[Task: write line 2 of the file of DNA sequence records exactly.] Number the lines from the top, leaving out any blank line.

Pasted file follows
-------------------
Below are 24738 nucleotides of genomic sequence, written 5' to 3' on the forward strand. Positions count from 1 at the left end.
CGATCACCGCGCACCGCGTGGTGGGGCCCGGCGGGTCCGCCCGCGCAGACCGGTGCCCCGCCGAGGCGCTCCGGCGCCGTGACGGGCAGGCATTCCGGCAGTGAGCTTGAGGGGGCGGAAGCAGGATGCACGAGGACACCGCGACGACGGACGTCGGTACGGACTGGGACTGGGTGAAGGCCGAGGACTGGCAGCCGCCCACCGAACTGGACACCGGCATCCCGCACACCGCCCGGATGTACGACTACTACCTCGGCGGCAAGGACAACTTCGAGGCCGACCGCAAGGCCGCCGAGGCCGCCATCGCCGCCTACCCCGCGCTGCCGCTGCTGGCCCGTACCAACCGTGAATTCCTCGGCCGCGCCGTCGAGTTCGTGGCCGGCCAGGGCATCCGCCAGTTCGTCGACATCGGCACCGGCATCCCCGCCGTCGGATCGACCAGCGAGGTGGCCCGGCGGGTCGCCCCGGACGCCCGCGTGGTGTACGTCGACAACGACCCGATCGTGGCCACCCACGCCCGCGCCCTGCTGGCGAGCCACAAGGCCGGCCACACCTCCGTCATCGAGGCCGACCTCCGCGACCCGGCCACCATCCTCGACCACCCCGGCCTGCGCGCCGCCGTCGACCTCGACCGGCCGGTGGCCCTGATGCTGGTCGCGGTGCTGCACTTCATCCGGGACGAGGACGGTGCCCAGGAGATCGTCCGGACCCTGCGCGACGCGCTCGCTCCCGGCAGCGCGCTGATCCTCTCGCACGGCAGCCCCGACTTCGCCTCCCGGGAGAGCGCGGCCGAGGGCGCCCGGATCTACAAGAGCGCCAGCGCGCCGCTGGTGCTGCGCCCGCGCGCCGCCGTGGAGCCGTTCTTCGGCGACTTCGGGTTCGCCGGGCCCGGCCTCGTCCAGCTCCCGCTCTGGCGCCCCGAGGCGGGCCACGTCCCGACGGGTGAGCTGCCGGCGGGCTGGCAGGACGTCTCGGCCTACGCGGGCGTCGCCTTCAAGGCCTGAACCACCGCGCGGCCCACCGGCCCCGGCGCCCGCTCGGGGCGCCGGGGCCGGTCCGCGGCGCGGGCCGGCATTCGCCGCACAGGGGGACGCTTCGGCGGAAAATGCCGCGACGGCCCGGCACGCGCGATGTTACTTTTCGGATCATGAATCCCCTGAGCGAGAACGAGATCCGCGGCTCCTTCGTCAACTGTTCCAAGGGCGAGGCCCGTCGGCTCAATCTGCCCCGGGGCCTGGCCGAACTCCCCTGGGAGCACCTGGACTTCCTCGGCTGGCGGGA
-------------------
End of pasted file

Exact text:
CGATCACCGCGCACCGCGTGGTGGGGCCCGGCGGGTCCGCCCGCGCAGACCGGTGCCCCGCCGAGGCGCTCCGGCGCCGTGACGGGCAGGCATTCCGGCAGTGAGCTTGAGGGGGCGGAAGCAGGATGCACGAGGACACCGCGACGACGGACGTCGGTACGGACTGGGACTGGGTGAAGGCCGAGGACTGGCAGCCGCCCACCGAACTGGACACCGGCATCCCGCACACCGCCCGGATGTACGACTACTACCTCGGCGGCAAGGACAACTTCGAGGCCGACCGCAAGGCCGCCGAGGCCGCCATCGCCGCCTACCCCGCGCTGCCGCTGCTGGCCCGTACCAACCGTGAATTCCTCGGCCGCGCCGTCGAGTTCGTGGCCGGCCAGGGCATCCGCCAGTTCGTCGACATCGGCACCGGCATCCCCGCCGTCGGATCGACCAGCGAGGTGGCCCGGCGGGTCGCCCCGGACGCCCGCGTGGTGTACGTCGACAACGACCCGATCGTGGCCACCCACGCCCGCGCCCTGCTGGCGAGCCACAAGGCCGGCCACACCTCCGTCATCGAGGCCGACCTCCGCGACCCGGCCACCATCCTCGACCACCCCGGCCTGCGCGCCGCCGTCGACCTCGACCGGCCGGTGGCCCTGATGCTGGTCGCGGTGCTGCACTTCATCCGGGACGAGGACGGTGCCCAGGAGATCGTCCGGACCCTGCGCGACGCGCTCGCTCCCGGCAGCGCGCTGATCCTCTCGCACGGCAGCCCCGACTTCGCCTCCCGGGAGAGCGCGGCCGAGGGCGCCCGGATCTACAAGAGCGCCAGCGCGCCGCTGGTGCTGCGCCCGCGCGCCGCCGTGGAGCCGTTCTTCGGCGACTTCGGGTTCGCCGGGCCCGGCCTCGTCCAGCTCCCGCTCTGGCGCCCCGAGGCGGGCCACGTCCCGACGGGTGAGCTGCCGGCGGGCTGGCAGGACGTCTCGGCCTACGCGGGCGTCGCCTTCAAGGCCTGAACCACCGCGCGGCCCACCGGCCCCGGCGCCCGCTCGGGGCGCCGGGGCCGGTCCGCGGCGCGGGCCGGCATTCGCCGCACAGGGGGACGCTTCGGCGGAAAATGCCGCGACGGCCCGGCACGCGCGATGTTACTTTTCGGATCATGAATCCCCTGAGCGAGAACGAGATCCGCGGCTCCTTCGTCAACTGTTCCAAGGGCGAGGCCCGTCGGCTCAATCTGCCCCGGGGCCTGGCCGAACTCCCCTGGGAGCACCTGGACTTCCTCGGCTGGCGGGA